I did not sleep well during my stay in the hospital, though we did take advantage of the nursery most nights for Lauren. The nurse would take her away around 11pm and then bring her back every few hours so that I could nurse. Because of the severe blood loss I wasn’t able to stand up without dizziness – my door had a sign that said “Fall Risk” – so I had to wear a catheter for almost the entirety of my stay. At one point it was removed and a bed pan was involved, and then it was put back in, but I’ll spare you those details. I desperately wanted to avoid a blood transfusion, but my body just wouldn’t cooperate. My doctor was encouraging me to get one, but said he wouldn’t force it. My brother came to see me in the hospital at some point, and he later said that I looked like a zombie. There were a few comments like that, and I almost wish someone had taken a picture of me so that I could have seen for myself.
My view of Lauren for most of my stay (when I wasn’t holding her), as I was stuck in bed
Visit from big brother
I think it was Friday when they checked and my blood levels had dropped again, and I was in really bad shape – really, really bad shape. So, I said I’d do the transfusion, but one bag, instead of the two they would have done. Yes, I am just a little bit stubborn. lol. Just to be clear – had I needed one while in the operating room (and I think they’d have given me one if whatever was supposed to be done with the lab had been done, as I recall a lot of talk about blood type and calling the lab or something) or at any point, to save my life, I’d not have thought twice. However, I was in that gray space where I was out of immediate danger and I kept thinking maybe my body could just make it happen, that sheer force of will could muster enough strength to carry through. At any rate, the transfusion itself was a much lengthier process than I’d imagined it would be. Just thinking about that entire day I almost feel nauseated. That was a bad day, both leading up to the transfusion, when my body sort of “crashed” (for lack of a better word), and during as well. I wouldn’t say that I immediately felt better, but it certainly marked the beginning of my recovery.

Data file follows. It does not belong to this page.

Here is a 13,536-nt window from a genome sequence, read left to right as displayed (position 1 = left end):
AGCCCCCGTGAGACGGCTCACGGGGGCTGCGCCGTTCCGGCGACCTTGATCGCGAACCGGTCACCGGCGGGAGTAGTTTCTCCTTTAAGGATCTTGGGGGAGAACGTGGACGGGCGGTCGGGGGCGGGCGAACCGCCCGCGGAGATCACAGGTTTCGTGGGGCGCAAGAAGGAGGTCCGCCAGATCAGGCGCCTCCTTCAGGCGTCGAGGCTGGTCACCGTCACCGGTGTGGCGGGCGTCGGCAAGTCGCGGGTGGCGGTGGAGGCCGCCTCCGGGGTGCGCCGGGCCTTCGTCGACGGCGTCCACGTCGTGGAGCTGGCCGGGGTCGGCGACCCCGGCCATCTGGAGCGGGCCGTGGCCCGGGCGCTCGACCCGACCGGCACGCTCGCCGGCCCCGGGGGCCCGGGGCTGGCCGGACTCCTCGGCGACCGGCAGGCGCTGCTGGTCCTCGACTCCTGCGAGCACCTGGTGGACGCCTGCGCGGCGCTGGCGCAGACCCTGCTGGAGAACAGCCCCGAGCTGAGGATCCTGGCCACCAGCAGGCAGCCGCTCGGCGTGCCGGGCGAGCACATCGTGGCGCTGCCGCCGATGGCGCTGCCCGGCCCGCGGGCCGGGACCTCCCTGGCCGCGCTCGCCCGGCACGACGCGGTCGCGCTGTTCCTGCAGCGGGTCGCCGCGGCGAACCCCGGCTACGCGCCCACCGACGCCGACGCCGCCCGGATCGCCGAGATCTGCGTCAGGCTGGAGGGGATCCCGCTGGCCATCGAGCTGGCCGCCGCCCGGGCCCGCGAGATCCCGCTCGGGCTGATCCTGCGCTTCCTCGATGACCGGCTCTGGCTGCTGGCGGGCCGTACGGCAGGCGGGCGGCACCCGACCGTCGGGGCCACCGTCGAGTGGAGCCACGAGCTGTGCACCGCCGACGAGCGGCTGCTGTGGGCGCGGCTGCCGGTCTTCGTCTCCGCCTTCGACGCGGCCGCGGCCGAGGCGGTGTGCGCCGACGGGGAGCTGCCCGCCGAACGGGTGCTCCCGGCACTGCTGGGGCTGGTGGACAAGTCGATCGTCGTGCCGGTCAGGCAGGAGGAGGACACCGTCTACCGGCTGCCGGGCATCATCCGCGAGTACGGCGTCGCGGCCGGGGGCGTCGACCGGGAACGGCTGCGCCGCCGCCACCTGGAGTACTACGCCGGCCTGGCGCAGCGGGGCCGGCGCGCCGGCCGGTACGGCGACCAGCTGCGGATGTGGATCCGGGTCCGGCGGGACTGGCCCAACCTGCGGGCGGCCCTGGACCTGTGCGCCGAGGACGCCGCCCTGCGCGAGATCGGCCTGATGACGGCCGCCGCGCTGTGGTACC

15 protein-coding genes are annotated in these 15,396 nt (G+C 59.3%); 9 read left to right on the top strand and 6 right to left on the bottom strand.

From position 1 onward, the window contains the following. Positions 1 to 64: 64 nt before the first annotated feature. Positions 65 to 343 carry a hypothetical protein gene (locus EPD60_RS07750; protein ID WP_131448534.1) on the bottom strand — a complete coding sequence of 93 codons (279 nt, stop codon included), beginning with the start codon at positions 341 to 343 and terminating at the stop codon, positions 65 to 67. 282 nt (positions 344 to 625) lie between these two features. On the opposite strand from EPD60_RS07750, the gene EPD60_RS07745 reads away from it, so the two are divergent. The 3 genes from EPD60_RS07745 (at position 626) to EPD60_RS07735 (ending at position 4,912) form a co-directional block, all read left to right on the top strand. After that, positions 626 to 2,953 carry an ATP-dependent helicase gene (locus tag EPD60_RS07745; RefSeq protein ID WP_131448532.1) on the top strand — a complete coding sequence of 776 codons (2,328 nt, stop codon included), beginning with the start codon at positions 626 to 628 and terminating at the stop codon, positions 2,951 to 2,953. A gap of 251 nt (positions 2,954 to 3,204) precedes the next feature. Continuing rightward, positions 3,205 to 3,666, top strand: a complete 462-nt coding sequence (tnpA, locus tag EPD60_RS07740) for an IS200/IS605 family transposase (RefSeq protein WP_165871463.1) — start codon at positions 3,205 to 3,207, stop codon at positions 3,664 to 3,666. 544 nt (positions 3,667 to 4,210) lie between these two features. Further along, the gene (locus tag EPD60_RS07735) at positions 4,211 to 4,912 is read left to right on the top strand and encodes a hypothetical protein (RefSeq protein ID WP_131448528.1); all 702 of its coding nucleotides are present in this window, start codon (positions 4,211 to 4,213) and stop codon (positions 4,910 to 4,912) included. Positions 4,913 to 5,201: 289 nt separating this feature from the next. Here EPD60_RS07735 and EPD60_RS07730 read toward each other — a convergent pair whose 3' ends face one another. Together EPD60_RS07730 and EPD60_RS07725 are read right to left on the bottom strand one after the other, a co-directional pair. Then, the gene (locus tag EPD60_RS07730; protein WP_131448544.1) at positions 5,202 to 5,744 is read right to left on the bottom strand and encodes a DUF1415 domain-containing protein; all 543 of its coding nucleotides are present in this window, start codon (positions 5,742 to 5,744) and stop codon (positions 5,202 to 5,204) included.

Headed home..she looks so little!
Snuggles with big brother
At home, meeting sister
I gave birth on Tuesday, and we weren’t released to go home until Sunday afternoon. The worst part of being in the hospital so long was how desperately I missed my bigger kiddos, who were, thankfully, being well cared for by my parents. We thought Lily would do best staying home with grandma and grandpa, but they brought Logan to see us a couple times, which was wonderful. But I can’t even describe how good it was to see both kids when we got home. I feel blessed beyond measure with the children God chose to give me. Each one has taught me new lessons and opened my heart to more joy and love than I’d ever have thought possible.
Welcome to the world, Lauren Clare!